Dove in Azure’s Houses Issue
A Walk in the Woods: North of Toronto, AGATHOM designs a home that unfolds like a sun-dappled promenade through nature.
Simon Lewsen—In 2014, Toronto architects Adam Thom and Katja Aga Sachse Thom — life partners and co-founders of the firm Agathom — received a commission for a bespoke home in Thornhill, an upscale neighbourhood north of the city. The clients, a retired couple, were clear about what they did and didn’t want. “They said, ‘We don’t have a cottage. We will never have a cottage. But we would like to build a kind of cottage in the city,’” Adam recalls. They envisioned a sophisticated abode, though, not a rustic one. “They weren’t picturing a stony, goofy fireplace,” says Adam, “or a wall with a deer head on it.”
Plenty of wood went into the home, named Dove House, from the white oak floors to the white birch cladding on the walls and cabinetry to the structural concrete formed with rough-sawn planks — the kind that leave knots and gnarls and grain lines in the material. But the woodsy themes are also metaphorical. “You move through the space and experience a journey through a landscape,” says Adam. “It’s like a walk in the woods. You go over rocks and logs. The canopies are ever-changing. Light comes through from unexpected places.”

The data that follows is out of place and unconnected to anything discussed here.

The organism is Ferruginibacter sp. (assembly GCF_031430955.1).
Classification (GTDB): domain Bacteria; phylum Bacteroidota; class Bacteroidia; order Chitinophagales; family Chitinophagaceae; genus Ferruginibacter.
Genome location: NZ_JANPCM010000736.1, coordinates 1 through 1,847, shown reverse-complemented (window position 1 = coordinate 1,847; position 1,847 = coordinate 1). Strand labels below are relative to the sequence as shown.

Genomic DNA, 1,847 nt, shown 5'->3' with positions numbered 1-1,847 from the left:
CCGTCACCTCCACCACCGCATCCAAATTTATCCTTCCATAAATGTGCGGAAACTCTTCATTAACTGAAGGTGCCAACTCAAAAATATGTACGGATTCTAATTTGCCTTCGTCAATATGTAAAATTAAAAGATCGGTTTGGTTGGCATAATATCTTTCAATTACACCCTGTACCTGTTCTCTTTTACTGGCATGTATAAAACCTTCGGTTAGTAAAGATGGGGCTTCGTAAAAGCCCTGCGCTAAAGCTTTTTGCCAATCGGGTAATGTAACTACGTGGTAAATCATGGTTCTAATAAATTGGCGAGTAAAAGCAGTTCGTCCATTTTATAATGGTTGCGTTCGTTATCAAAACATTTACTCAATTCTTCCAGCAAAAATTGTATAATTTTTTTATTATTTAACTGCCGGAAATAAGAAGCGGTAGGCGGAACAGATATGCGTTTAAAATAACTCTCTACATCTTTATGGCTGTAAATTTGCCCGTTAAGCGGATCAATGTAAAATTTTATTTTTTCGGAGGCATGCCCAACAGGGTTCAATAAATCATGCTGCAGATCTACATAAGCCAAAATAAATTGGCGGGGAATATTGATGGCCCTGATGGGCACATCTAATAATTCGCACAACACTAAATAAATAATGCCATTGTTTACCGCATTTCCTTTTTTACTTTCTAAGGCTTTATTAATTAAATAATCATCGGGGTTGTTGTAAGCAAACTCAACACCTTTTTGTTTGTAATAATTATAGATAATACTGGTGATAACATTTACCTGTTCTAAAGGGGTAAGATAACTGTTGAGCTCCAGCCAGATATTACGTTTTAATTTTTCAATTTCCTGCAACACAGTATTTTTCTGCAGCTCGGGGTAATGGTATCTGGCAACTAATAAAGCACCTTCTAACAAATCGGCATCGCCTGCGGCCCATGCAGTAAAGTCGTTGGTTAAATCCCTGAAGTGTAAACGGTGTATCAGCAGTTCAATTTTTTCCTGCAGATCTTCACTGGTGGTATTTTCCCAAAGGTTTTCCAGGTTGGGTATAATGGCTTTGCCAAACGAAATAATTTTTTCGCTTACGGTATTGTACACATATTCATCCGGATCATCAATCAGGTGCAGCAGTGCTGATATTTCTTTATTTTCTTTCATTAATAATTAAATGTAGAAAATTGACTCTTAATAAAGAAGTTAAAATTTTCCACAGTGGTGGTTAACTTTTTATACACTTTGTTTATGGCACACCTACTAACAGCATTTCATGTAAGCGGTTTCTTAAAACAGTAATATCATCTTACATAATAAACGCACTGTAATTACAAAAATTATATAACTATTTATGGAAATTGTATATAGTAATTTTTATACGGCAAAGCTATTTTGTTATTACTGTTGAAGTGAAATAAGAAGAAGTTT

One might (reductively) describe the house, which measures 356 square metres, not counting the basement, like this: It has an L-shaped footprint. It’s clad in zinc, concrete and Corten steel. It sits on a flat lot, surrounded by lush gardens. There’s a greenhouse and pool in the back.
But these descriptions understate just how surprising the design program is. The roof, for instance, zigs and zags like the bellows of an accordion, sloping upward from the southeast corner of the building, where the overhang is low enough to poke you in the eye, to the northwest corner, where it sits 5.7 metres above grade. Between these two extremes, at the crook of the L. is a tower that contains bathrooms, a stairwell and a wine cellar, and that appears from the outside like a tent pole holding up the entire edifice.
The layout is more experiential than coldly rational. You feel the effects in your nerve endings as you move from compressed rooms to those that feel capacious, like forest clearings. You might start in the southeastern corner, where the ceiling is lowest — a fireside living area with wraparound windows. You would then pass through a strikingly narrow, upward-sloping passage carved, like a crevasse between two boulders, from the concrete fireplace wall. It’s a relief to arrive in the dining room, where the ceiling reaches a double height. From there, you get to the bend of the L, where the space seems to open vertiginously. Lookouts by the stairway offer views upward to the top of the tower and downward to the basement.